Infamous as the chanbara film where erstwhile Zatoichi star Shintarô Katsu portrays a hero who is a cross between Sherlock Holmes and, er, John Holmes, Hanzo the Razor concerns Hanzo Itami, an Edo-era police detective whose main mode of interrogation involves pleasuring female suspects with his monstrously massive, super-strong schlong. Sorry, but there is no polite way to describe this film’s premise. To keep his tool in tip-top shape, Hanzo practices torturous training sessions: using his erect member to lift huge piles of concrete bricks, shagging bags of dry rice or simply pounding his pizzle with a big mallet. No, really. The plot? Oh yeah... Suspecting his boss, the local magistrate, is corrupt after an infamous killer is released back on the street, Hanzo and his weaselly sidekicks frame and arrest the man’s mistress, Omino (Yukiji Asaoka). A night of orgasmic interrogation leaves her gasping for more and spilling the beans about conspiracy at the highest levels, involving the local lord and his daughter, Lady Oyaru (Mari Atsumi), who command an army of crack ninja assassins.
What in other cultures might be the premise for a sleazy low-budget porno served the basis for a glossy prestige production in Japan. Hanzo the Razor was based on an adult oriented manga or gekiga penned adapted for the screen by Kazuo Koike, creator of the internationally acclaimed Lone Wolf and Cub which was itself adapted into a series of films by innovative producer-star Shintarô Katsu as a vehicle for his elder brother, Tomisaburo Wakayama. In Japan, Koike is widely feted in elite literary circles for the wealth of meticulously researched historical detail featured in his samurai manga. But what his upmarket admirers are either unaware or else too uptight to mention is that Koike has a parallel career. He is also the writer behind some of the most outrageously lurid hardboiled semi-pornographic manga and anime thrillers ever made.
Take for example: Wounded Man (1986), wherein a soccer stud-turned-adventurer and his oft-naked girlfriends uncover a conspiracy perpetrated by Neo-Nazi porn barons amidst the steamy rainforests of Brazil. In one scene our hero injects liquid cement into his rock hard member so as to prolong a life-or-death shag. Or how about Mad Bull (1990), Koike’s reprehensible ode to American cop thrillers which has something to offend everyone. Hanzo the Razor unites both aspects of Koike’s character, for whilst its spectacularly violent action scenes and kinky sexual encounters are undoubtedly transgressive, the film has genuine substance mounting a stringent attack on the judicial system, the shogunate and other hierarchical areas most traditional chanbara films depict with respect.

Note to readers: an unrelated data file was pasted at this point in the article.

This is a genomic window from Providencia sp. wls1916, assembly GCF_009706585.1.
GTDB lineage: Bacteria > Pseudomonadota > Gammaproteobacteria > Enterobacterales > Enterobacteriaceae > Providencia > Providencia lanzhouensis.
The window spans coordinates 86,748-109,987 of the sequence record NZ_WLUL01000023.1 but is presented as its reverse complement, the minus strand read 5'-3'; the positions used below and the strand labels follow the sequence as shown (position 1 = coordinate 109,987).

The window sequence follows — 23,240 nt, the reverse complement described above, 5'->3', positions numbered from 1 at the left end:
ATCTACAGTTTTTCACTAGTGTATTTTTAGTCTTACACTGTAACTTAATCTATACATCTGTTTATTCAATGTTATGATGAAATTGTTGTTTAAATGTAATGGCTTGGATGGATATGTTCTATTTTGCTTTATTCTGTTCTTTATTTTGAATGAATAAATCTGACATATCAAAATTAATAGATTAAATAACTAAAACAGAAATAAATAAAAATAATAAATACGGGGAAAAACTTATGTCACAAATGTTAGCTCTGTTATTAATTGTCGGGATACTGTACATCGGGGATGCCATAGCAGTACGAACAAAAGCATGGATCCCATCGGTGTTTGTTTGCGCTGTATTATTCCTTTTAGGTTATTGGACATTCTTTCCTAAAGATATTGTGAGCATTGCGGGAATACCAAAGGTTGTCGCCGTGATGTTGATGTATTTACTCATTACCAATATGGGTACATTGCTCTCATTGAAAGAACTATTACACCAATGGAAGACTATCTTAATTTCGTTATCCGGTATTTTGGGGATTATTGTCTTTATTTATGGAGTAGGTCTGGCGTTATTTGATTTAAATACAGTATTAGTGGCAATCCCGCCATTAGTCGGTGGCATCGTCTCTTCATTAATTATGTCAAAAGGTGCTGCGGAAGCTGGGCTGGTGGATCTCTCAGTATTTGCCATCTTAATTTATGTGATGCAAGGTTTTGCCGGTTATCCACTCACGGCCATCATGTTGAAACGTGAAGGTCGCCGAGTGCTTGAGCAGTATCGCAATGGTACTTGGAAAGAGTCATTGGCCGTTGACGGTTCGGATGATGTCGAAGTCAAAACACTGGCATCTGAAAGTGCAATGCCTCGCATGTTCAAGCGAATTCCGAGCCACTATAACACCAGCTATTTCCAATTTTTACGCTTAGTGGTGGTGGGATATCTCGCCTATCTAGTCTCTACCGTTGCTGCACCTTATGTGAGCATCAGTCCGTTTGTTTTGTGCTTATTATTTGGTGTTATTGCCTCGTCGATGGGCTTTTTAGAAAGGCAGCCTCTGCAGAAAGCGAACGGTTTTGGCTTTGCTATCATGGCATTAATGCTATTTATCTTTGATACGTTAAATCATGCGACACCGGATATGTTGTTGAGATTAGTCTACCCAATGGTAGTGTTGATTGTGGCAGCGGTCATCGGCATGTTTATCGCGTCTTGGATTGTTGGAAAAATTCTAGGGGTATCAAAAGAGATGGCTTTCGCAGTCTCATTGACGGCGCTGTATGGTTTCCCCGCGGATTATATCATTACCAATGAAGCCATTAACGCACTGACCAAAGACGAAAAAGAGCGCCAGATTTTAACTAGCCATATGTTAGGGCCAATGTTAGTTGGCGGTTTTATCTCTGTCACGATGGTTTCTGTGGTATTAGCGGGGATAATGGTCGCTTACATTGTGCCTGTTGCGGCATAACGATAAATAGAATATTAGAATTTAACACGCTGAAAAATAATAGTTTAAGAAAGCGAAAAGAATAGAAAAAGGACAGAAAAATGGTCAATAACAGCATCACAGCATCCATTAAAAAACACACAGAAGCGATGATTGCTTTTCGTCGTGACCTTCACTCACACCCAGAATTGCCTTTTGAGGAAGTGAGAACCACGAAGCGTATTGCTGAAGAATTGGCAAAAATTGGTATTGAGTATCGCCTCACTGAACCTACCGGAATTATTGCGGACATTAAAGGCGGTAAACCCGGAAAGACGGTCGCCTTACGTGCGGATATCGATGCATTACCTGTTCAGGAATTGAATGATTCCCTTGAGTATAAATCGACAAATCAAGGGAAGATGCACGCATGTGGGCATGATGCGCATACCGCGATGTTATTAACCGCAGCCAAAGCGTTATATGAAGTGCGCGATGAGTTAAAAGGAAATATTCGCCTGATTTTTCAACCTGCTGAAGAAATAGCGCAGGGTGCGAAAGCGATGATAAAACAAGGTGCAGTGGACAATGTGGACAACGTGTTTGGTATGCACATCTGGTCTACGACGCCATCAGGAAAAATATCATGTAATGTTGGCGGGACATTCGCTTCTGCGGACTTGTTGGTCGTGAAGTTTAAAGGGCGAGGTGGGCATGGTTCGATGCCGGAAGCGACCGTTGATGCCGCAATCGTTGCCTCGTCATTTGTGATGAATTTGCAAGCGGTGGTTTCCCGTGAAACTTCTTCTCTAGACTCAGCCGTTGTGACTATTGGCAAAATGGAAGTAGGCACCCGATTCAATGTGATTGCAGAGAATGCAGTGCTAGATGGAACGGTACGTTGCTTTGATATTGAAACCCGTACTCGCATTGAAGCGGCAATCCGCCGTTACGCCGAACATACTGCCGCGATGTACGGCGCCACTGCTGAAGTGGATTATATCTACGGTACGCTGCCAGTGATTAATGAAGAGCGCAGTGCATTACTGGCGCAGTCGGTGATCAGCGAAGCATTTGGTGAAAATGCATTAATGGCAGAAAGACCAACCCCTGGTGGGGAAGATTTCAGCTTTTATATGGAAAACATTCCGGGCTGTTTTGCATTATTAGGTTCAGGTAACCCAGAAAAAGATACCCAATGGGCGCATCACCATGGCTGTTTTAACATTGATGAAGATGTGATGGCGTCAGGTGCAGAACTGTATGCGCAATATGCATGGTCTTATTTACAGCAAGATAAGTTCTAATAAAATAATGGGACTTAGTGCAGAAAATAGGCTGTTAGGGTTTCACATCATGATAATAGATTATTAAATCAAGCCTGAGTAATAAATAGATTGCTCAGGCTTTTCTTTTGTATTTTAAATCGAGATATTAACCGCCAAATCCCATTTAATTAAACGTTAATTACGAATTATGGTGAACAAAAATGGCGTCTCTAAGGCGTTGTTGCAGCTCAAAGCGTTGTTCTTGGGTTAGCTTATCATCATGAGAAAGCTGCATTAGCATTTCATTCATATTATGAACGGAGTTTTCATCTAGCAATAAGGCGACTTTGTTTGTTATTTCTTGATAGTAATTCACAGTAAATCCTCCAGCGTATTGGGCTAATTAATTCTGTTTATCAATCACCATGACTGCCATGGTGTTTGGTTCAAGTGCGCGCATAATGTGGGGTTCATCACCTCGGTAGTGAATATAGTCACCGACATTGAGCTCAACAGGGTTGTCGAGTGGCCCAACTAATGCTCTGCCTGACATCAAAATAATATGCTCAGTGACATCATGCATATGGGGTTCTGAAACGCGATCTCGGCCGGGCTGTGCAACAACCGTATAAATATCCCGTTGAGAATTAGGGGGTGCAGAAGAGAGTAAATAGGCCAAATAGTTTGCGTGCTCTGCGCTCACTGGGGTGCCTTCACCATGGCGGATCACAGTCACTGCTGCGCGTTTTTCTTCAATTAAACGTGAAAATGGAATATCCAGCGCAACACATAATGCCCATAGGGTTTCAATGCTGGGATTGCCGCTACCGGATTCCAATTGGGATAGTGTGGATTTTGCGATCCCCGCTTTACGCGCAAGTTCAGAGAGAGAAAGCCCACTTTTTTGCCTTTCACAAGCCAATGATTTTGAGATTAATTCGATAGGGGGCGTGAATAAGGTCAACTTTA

Hanzo is your proverbial maverick cop whose unorthodox methods (try really unorthodox!) belie his morality, incorruptible nature, and sincere empathy with the downtrodden poor. This latter facet of his character is addressed in the poignant coda wherein Hanzo comes to the aid of two youngsters wrestling with the quandary of whether to help their terminally-ill father commit suicide. Almost all pinku eiga (Japanese sexploitation films) are wedded to the idea of sex as a form of revolution against a hypocritically uptight, secretly corrupt establishment. Hanzo is the embodiment of male virility, socking it to the man (so to speak) at a point in the early Seventies when many righteous young Japanese felt emasculated. The film is foremost a satirical black comedy. As is evident from the aformentioned training scenes or when Hanzo lowers one female from a net onto his erect member, spinning her around till she squeals in ecstasy, none of the sex scenes are meant to be taken seriously. Whilst glossy photography and impeccable production values can’t conceal the inherant misogyny of the premise, the sex scenes are more an extreme variant on the seduction techniques employed by James Bond than an endorsement of sexual torture. Koike’s screenplay states that, having tested all kinds of interrogation techniques on himself, Hanzo has come to the conclusion pleasure is a more efficient means of extracting information from women than pain. In fact he is downright courteous in his post-coital treatment of suspects than their male cohorts. Nevertheless, women will, perhaps justifiably, respond to such statements with greater scepticism than male viewers.
As directed by regular Katsu cohort Kenji Misumi the sex scenes unfold in psychedelic montages midway between baroque Seventies anime like Cleopatra (1970) and Tragedy of Belladonna (1973) and the kind of optical experiments one associates with Douglas Trumbull. Misumi, who made several of the most inspired films in the Lone Wolf and Cub series including Lone Wolf and Cub: Baby Cart at the River Styx (1972), brings his trademark vibrant visual style, translating the transgressive charge of Koike’s gekiga in audacious cinematic terms whilst the funky score by Kunihiko Murai sounds a lot closer to a blaxploitation movie or, dare one say it, a porno. Hanzo Itami and his crime-busting cock were back in action in The Snare (1973).